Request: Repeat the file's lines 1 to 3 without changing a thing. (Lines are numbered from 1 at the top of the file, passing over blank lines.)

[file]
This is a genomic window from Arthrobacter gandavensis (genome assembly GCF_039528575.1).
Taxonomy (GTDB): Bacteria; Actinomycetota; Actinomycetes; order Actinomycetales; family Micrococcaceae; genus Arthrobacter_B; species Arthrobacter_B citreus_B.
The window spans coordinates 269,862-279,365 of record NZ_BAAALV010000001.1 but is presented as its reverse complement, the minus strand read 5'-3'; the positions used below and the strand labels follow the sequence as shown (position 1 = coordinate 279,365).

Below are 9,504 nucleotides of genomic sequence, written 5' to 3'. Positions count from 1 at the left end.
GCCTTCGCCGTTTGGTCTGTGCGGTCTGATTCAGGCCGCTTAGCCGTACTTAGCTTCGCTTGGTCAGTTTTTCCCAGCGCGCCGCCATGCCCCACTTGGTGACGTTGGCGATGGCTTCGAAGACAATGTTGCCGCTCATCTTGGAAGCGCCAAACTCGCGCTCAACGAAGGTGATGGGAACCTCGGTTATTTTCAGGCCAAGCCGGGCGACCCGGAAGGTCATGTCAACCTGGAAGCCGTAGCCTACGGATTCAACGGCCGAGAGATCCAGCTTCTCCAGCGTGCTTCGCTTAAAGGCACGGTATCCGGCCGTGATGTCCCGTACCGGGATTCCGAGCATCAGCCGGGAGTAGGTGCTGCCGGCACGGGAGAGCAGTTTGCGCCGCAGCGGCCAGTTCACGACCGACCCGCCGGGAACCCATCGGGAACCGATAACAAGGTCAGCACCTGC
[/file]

This is a genomic window from Arthrobacter gandavensis (genome assembly GCF_039528575.1).
Taxonomy (GTDB): Bacteria; Actinomycetota; Actinomycetes; order Actinomycetales; family Micrococcaceae; genus Arthrobacter_B; species Arthrobacter_B citreus_B.
The window spans coordinates 269,862-279,365 of record NZ_BAAALV010000001.1 but is presented as its reverse complement, the minus strand read 5'-3'; the positions used below and the strand labels follow the sequence as shown (position 1 = coordinate 279,365).